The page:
The sculptor who mended Great War soldiers' shattered bones
An artist from Northern Ireland made the breakthrough in resolving one of the biggest medical dilemmas facing soldiers injured in World War One.
Anne Acheson's achievement is all the more remarkable because it was made when women did not even have the vote.
As a sculptor, she went on to develop plaster of Paris for use in treating limb injuries.
She pushed it on to widespread acceptance, despite resistance by the medical establishment.
Before her pioneering work many of the wounded faced lifelong disability, or even amputation of broken limbs.
It was her detailed understanding of human anatomy, learned while studying at art college, combined with her experience as a volunteer helping injured soldiers, that led to the breakthrough.
Her pioneering work has been retold in a new BBC Two Northern Ireland documentary.
Anne was born in Portadown, County Armagh, and benefited from an education that was progressive for the time.
Her work is hard to find now but, between the wars, it was popular and as well as sculptures, she made mascots for racing cars.
Anne was a student at the Belfast School of Art, and moved to the Royal College of Art in London after winning a scholarship in 1906.
In 1914, she was confronted with the consequences of the war, as injured men were flooding back from the front for treatment.
According to historian Dr Emily Mayhew: "If you lived in central London at that time, you were engaging in that end of the war.
"She would have seen nurses, doctors and, most importantly, wounded men, every day of the week.
"She would have seen a lot of patients on crutches, because they were amputees, or because they had these limb problems."
Many of Anne's neighbours were going out after work, volunteering at the hospital.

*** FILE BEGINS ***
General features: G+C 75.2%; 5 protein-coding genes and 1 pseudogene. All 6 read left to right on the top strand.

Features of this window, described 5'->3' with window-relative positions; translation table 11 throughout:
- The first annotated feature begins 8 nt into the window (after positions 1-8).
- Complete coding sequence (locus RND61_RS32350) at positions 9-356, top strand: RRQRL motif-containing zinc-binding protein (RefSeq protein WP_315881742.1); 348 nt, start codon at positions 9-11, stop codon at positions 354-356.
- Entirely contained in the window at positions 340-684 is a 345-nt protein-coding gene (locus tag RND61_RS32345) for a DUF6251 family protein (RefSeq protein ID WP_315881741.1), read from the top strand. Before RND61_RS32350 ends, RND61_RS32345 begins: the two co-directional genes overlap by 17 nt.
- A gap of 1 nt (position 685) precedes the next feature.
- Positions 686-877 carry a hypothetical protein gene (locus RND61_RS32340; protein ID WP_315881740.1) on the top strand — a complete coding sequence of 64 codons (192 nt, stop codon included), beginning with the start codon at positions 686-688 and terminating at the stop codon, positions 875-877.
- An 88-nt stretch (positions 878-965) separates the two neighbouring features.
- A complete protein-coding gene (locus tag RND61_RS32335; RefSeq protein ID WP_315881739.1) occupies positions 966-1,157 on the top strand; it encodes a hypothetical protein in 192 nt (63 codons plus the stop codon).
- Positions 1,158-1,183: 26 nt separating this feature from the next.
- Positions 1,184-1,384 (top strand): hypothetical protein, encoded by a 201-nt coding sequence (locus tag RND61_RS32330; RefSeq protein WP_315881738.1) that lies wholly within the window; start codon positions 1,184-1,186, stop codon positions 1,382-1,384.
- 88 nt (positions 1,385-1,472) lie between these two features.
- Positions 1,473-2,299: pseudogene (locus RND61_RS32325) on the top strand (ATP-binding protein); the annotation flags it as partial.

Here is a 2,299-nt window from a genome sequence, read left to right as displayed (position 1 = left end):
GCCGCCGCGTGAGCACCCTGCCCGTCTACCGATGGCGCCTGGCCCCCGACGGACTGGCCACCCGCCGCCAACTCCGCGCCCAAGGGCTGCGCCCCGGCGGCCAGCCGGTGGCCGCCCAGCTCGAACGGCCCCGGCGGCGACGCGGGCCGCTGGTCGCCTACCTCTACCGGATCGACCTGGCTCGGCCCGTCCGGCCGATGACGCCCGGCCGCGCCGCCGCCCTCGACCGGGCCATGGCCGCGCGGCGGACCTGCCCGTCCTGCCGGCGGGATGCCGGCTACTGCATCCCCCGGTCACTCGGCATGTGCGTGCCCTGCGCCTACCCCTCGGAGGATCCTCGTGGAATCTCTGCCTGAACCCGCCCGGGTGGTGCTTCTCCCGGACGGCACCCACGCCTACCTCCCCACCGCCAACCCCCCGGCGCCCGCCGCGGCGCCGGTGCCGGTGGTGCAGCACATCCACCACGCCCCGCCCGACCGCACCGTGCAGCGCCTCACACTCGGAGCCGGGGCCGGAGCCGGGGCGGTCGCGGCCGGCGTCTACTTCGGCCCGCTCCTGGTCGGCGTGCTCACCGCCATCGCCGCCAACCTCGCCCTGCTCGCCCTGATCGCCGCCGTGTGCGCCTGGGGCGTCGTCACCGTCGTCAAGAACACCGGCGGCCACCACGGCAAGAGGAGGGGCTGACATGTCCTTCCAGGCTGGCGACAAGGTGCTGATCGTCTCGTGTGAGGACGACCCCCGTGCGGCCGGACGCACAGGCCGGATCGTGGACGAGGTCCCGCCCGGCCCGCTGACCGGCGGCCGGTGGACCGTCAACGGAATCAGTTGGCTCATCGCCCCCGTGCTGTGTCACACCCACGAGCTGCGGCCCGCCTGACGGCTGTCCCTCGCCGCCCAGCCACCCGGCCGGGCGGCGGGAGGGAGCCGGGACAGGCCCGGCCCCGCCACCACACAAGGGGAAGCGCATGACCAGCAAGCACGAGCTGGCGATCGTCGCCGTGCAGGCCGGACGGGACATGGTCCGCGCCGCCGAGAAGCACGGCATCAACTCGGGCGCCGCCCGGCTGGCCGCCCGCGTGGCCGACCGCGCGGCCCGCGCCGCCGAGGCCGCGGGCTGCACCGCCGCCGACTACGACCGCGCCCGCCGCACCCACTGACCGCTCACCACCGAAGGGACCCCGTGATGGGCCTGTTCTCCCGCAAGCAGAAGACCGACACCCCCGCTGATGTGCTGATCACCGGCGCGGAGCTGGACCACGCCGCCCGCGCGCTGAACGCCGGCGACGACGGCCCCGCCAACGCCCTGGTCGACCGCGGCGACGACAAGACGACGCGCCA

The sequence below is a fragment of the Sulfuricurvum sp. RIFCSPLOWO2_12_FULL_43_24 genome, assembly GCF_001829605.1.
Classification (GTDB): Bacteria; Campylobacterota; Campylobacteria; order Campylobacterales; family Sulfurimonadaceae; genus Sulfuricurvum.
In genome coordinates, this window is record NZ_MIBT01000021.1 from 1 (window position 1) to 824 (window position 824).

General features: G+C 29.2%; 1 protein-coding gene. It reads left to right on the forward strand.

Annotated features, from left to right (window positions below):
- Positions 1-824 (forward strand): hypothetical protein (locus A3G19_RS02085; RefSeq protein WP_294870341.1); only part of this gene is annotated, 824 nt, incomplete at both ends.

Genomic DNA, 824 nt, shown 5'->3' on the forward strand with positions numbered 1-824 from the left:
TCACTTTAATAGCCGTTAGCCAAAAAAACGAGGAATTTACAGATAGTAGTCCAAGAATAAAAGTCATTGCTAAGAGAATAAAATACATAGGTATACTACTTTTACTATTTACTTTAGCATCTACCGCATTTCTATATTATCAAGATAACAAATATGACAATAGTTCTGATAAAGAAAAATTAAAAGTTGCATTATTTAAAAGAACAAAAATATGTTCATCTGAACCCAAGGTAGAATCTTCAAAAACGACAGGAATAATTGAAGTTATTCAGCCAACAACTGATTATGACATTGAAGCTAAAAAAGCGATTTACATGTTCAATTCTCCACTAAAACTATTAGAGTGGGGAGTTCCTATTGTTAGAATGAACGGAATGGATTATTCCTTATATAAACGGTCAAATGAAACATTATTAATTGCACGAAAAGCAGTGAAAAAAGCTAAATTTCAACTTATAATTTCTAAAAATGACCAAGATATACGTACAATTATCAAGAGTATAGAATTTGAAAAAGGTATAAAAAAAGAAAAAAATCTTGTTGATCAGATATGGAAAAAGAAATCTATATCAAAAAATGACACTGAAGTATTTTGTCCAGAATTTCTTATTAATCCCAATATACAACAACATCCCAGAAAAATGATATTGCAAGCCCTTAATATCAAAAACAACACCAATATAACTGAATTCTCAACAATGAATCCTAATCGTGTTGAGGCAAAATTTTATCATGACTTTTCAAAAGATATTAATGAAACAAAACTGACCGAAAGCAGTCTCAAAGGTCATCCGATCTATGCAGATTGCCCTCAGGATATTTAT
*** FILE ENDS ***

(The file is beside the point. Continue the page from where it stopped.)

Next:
"Quite often they were doing quite basic things, like putting together kits and rolling bandages. So she would have been in an environment in which pretty much everyone she knew, and everyone she saw had engaged with the war," says Dr Mayhew.
Anne joined a women's voluntary group called the Surgical Requisites Association (SRA) and worked with injured troops for the rest of the war.
As Anne's biographer David Llewellyn explains, the treatment of broken bones was a particular problem: "The Tommies were being shelled and the shells were exploding over their heads.
"So they would put their arms over their heads to protect their faces and the shrapnel would break a bone - the humerus, radius or ulna.
"They would then be crudely splinted. That meant the fracture would often have been reduced, but by the time they got back to Britain 10 days later, the bones were back to where they were - they were broken or not aligned."
The SRA was asked to come up with a cradle to help with the recovery of soldiers with broken arms.
Anne and a colleague came up with one that was a great success, but they were time consuming to make and she wanted to take things a step further with a customised treatment.
So, using her artistic background, Anne turned to plaster of Paris as an alternative - thereby changing medical history.
Dr Mayhew says finding a way to treat fractures was the single, greatest medical need of World War One, as more injured soldiers were being kept alive than ever before and the vast majority had orthopaedic injuries.
The medical profession was slow to adopt her technique, even though the bones could still be x-rayed when a patient was wearing a cast.
Anne's technique was eventually adopted, and she was made a CBE in 1919.
In 1938 she became the first woman elected as a fellow of the Royal British Society of Sculptors.
Anne volunteered again during World War Two, working in London for the Red Cross during the Blitz.
She eventually moved back to Northern Ireland to continue working as an artist.
You can see Anne Acheson: The Art of Medicine on BBC Two NI at 22:00 on 4 November.